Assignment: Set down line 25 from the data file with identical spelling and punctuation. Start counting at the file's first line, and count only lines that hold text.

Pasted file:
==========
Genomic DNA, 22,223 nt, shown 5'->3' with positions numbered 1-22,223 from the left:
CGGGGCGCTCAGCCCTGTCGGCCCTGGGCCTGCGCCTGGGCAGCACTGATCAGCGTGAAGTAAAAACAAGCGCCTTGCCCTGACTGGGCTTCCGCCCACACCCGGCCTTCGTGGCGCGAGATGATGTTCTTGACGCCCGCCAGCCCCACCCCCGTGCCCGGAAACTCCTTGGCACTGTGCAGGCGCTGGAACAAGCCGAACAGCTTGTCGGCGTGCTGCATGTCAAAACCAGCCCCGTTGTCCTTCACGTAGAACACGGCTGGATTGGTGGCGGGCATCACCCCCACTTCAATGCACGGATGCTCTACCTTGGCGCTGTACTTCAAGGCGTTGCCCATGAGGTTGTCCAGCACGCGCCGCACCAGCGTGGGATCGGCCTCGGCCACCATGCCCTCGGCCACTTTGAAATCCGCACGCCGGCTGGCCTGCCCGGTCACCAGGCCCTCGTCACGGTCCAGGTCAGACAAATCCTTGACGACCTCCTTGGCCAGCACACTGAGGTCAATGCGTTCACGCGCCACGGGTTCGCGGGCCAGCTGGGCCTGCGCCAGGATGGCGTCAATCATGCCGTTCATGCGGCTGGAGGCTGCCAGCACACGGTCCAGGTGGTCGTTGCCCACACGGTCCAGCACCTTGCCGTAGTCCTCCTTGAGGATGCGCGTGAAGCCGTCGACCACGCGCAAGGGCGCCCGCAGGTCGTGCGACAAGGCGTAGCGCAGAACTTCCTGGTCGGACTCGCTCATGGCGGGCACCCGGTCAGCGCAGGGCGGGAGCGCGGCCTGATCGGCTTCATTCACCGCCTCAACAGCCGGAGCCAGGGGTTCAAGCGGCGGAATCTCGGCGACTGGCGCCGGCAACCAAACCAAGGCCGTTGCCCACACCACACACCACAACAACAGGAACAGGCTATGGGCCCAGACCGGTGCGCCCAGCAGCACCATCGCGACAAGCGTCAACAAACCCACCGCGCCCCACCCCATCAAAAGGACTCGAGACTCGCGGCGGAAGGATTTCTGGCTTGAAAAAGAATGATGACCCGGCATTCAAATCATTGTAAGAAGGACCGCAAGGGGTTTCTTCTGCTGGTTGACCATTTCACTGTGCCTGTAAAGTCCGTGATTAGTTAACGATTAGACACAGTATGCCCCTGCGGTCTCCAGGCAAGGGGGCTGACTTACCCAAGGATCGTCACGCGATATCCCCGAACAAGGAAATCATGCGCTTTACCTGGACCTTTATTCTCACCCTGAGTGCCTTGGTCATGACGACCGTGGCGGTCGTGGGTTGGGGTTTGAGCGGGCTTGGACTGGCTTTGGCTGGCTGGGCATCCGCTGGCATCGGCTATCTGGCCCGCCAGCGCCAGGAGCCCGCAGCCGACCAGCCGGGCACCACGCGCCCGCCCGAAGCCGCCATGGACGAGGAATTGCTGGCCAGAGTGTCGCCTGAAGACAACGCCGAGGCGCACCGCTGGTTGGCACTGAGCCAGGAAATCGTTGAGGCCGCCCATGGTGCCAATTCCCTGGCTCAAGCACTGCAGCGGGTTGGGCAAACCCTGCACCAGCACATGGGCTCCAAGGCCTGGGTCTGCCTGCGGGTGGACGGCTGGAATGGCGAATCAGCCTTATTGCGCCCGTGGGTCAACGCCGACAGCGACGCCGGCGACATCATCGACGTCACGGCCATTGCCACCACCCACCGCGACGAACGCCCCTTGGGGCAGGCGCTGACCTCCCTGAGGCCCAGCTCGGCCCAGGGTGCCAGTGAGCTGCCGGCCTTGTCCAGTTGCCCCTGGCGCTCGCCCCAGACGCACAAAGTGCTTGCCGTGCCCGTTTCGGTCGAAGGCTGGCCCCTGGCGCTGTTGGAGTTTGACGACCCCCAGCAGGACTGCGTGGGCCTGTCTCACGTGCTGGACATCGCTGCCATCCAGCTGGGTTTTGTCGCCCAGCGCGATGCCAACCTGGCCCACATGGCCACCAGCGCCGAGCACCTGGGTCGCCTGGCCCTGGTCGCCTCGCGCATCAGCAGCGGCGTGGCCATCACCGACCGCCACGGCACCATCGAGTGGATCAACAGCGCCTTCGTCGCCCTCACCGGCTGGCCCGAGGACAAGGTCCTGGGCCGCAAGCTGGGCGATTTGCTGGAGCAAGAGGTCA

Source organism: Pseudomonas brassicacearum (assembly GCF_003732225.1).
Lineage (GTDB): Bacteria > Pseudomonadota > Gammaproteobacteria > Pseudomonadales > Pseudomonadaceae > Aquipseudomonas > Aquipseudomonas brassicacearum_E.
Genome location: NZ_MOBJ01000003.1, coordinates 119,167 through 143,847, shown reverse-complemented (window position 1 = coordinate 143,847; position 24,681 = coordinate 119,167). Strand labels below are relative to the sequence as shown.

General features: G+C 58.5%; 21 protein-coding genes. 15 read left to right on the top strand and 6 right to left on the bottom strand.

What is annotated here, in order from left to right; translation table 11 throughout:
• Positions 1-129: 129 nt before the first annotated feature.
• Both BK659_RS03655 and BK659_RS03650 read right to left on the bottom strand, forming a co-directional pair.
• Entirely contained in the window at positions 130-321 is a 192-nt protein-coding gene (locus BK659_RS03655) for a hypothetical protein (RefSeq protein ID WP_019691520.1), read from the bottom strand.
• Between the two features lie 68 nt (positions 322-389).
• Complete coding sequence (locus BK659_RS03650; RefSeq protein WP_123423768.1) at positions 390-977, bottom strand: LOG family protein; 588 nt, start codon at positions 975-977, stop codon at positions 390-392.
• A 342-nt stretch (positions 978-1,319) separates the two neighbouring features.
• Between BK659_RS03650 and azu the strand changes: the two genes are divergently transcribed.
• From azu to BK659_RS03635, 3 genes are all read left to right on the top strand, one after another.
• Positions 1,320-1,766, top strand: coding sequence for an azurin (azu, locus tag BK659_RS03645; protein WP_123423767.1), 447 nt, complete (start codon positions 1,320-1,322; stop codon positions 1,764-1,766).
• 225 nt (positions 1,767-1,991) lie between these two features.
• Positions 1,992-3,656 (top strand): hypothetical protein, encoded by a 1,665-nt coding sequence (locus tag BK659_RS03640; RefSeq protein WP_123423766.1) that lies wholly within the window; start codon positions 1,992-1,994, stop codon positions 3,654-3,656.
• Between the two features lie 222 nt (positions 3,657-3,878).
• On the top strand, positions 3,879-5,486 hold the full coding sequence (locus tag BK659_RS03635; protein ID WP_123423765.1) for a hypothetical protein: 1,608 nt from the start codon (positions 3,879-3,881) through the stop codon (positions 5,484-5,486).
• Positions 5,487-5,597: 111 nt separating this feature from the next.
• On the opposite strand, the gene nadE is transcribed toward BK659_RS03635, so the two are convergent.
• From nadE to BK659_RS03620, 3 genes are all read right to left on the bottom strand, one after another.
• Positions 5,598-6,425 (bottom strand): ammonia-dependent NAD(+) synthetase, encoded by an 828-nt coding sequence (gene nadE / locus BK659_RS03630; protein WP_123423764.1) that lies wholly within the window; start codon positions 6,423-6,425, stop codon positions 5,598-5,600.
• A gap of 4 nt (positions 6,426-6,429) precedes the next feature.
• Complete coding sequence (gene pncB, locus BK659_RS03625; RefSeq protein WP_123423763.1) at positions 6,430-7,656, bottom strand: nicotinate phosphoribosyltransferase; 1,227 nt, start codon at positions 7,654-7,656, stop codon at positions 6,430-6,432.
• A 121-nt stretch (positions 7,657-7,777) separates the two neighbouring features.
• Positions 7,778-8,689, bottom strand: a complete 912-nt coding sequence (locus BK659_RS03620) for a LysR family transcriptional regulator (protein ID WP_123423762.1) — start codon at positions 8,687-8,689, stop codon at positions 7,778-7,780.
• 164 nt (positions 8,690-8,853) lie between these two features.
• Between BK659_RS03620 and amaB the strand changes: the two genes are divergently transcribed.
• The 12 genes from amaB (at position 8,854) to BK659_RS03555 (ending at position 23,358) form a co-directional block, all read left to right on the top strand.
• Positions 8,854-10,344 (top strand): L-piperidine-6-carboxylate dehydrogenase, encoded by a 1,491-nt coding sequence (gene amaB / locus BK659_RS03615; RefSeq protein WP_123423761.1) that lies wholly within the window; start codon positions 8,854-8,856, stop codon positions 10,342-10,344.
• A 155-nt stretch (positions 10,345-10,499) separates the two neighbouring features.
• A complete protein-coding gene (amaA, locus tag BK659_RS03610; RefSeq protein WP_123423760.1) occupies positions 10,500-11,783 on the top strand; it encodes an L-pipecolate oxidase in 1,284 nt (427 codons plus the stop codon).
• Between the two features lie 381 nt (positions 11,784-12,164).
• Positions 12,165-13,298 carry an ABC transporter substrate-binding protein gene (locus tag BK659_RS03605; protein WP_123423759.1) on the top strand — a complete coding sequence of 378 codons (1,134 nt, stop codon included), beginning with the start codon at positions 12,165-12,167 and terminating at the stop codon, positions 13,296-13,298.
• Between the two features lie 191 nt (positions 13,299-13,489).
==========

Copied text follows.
• A gap of 4 nt (positions 6,426-6,429) precedes the next feature.